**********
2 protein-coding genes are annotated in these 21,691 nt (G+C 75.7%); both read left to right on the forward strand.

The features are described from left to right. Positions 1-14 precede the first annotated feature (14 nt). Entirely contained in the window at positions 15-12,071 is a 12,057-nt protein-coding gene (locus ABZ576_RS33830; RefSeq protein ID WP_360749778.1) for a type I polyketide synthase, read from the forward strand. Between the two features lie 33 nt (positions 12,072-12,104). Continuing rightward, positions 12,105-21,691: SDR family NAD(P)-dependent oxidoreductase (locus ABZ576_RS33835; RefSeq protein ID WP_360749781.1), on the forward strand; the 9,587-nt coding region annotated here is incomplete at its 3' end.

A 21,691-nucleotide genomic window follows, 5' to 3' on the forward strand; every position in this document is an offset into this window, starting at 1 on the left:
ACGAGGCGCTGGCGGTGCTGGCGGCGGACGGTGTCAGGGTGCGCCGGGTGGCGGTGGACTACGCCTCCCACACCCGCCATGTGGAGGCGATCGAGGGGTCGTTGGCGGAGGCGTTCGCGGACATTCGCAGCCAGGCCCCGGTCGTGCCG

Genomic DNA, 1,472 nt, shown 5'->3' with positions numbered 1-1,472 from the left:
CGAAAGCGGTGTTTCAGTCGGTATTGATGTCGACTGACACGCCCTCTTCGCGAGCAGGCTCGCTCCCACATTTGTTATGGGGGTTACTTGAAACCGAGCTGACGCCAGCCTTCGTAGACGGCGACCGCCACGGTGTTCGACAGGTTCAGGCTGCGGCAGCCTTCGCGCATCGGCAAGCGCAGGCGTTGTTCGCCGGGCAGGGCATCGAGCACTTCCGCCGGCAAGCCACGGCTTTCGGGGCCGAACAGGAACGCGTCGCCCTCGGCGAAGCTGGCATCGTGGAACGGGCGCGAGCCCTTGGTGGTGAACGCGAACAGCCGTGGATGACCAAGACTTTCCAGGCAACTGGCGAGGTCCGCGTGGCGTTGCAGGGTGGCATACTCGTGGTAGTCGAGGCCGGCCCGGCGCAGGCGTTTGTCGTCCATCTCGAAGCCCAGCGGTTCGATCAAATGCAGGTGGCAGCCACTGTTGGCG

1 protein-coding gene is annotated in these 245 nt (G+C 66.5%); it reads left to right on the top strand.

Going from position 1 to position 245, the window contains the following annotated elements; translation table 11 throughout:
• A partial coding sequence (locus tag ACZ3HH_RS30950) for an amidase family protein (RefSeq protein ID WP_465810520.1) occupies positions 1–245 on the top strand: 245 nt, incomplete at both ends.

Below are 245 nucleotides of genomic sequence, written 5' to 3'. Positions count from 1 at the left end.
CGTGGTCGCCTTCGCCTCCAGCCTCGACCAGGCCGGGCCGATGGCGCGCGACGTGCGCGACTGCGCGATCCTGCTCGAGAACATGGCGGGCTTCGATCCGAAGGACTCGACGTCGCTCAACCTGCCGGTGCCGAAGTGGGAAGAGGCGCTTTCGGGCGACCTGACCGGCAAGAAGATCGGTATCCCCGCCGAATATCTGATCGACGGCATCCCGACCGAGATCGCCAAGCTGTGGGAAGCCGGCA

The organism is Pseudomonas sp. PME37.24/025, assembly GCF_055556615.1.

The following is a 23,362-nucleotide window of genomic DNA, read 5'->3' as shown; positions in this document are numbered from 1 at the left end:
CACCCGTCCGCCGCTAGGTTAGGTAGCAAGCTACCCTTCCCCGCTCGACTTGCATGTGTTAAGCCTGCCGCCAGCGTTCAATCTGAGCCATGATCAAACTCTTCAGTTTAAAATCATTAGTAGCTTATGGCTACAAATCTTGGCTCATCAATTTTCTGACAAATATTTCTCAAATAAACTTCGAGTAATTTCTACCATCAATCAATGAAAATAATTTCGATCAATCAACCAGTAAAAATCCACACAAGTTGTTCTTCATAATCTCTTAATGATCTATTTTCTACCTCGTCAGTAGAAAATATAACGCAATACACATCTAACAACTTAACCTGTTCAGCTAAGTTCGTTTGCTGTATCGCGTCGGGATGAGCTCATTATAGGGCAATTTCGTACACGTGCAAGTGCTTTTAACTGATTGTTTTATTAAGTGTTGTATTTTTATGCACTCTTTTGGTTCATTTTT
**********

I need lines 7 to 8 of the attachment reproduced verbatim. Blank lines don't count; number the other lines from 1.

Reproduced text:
1 protein-coding gene is annotated in these 245 nt (G+C 66.5%); it reads left to right on the top strand.

Going from position 1 to position 245, the window contains the following annotated elements; translation table 11 throughout: